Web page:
Republican presidential candidate Sen. Rand Paul (R-KY) addresses the Baltimore county Republican Party's annual Lincoln/Reagan Dinner at Martin's West June 9, 2015 in Baltimore, Maryland.National Journal

Sen. Rand Paul took a risk Thursday. Speaking to an audience of religious conservatives in the wake of a racially charged shooting in South Carolina, Paul delicately suggested that Republicans might want to start focusing on other parts of the Bill of Rights than the Second Amendment.

"Everybody is for the Second Amendment. All 55 candidates running for president are for the Second Amendment—on our side," Paul told the crowd. "But the thing is that a lot of young people, that might not be their primary issue."

Leaving any room for the perception of moving past guns—an issue critically important to the Republican base—is a gamble in the crowded 2016 GOP primary. But it's one very much in keeping with the Kentucky senator's campaign of almost-gonzo optimism, and it's the type of decision backed by Paul's personal conviction that his libertarian philosophy can unite traditional Republican voters with more independent-minded young people and minorities.

Speaking at the Faith and Freedom Coalition summit, Paul's remarks also mentioned the Wednesday night shooting that killed nine black church congregants in Charleston, South Carolina.

"We had the shooting this morning in South Carolina. What kind of person goes in a church and shoots nine people? There's a sickness in our country. There's something terribly wrong, but it isn't going to be fixed by your government. It's people straying away, it's people not understanding where salvation comes from. And I think that if we understand that, we'll understand and have better expectations of what we get from our government."

Paul's discussion of the Second Amendment was only a snippet of a longer and broader speech, much of which focused on religious liberty and, in particular, Paul's efforts to defend Christians overseas. He touted an amendment in which he proposed to cut off foreign aid to countries that persecute Christians, and said it was a sign of Washington's disconnect from the country that it was voted down in committee by a wide margin.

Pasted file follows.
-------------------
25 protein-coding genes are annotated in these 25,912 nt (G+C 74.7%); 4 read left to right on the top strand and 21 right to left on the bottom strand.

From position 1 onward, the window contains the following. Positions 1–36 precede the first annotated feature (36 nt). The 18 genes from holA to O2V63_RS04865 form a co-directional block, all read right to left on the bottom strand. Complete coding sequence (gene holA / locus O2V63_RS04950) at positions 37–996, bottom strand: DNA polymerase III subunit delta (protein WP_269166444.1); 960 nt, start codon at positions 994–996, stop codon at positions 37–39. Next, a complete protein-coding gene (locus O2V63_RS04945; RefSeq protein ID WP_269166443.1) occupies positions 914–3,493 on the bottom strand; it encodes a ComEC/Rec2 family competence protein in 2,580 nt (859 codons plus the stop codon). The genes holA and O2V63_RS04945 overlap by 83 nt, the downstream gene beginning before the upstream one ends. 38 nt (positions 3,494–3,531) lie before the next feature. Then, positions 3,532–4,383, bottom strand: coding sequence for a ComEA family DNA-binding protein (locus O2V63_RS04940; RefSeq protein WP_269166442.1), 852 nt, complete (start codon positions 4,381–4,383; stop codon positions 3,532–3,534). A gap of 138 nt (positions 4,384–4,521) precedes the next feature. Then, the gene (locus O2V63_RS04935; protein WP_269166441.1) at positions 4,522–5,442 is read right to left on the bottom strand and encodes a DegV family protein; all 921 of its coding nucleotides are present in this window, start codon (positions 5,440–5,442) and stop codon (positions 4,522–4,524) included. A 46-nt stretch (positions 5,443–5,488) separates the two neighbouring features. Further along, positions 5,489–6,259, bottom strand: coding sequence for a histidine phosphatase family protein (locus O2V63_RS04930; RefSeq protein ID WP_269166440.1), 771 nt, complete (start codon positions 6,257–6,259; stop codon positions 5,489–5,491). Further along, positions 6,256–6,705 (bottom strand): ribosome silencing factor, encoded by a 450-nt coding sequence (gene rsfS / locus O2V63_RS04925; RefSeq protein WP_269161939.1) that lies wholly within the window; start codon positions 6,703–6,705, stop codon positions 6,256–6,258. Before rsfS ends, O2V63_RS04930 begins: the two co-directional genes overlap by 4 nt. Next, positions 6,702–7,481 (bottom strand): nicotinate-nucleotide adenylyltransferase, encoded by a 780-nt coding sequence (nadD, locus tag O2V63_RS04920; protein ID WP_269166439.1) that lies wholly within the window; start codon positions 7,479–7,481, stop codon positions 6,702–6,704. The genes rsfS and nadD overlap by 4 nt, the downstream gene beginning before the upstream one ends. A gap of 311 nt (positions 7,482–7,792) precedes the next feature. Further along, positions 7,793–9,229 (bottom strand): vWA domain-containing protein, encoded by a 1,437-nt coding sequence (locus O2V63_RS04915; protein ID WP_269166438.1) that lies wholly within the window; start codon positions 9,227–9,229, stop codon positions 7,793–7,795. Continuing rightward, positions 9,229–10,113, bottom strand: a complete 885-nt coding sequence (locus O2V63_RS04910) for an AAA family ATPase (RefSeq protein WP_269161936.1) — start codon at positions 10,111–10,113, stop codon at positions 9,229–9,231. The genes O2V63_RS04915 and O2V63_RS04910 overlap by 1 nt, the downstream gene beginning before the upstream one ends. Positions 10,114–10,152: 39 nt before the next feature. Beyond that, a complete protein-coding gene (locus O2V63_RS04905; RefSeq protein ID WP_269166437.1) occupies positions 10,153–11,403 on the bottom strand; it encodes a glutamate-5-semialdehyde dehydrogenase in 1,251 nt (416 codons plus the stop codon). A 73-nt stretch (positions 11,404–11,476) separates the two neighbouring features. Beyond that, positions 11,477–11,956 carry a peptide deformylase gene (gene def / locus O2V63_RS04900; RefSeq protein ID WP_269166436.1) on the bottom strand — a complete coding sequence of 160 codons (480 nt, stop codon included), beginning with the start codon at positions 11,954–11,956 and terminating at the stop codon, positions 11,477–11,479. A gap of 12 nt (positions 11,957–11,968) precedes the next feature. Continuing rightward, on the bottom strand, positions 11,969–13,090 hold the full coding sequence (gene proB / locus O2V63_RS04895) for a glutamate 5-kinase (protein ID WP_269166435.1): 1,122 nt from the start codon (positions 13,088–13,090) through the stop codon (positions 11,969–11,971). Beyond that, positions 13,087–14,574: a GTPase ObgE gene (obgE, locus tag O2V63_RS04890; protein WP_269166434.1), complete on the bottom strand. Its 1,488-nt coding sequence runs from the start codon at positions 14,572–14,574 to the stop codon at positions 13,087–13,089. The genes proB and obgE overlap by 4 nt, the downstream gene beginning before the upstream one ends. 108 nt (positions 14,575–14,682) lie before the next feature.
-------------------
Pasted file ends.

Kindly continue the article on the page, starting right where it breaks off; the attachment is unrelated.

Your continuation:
The speech was sandwiched in between those of his Senate colleagues and fellow presidential contenders, Marco Rubio (who did not mention the Charleston shooting in his speech) and Ted Cruz (who spoke of the event and began his remarks with a moment of silence). As part of his quest to distinguish himself from his GOP competitors while not alienating base voters, Paul emphasized his record of visiting black communities in Washington, Baltimore, and Chicago.

Polling suggests Paul's gauge of young people's enthusiasm about guns is accurate. A 2013 Pew poll found that just 16 percent of 18- to 29-year-olds own a gun, compared to 24 percent of the total population. A 2013 Harvard University study found that young people are split in their opinion about the National Rifle Association.

But young people don't tend to vote in the Republican presidential primaries. At one point in the 2012 election, CBS found that white evangelicals made up half of Republican primary and caucus voters.

And therein lies Paul's big challenge: He's trying to win the White House by reaching well past the Republican base, but if he can't win over enough of the party's base in the primary, his general election aspirations will be over long before they ever begin.

This article was changed to clarify Paul's remarks.

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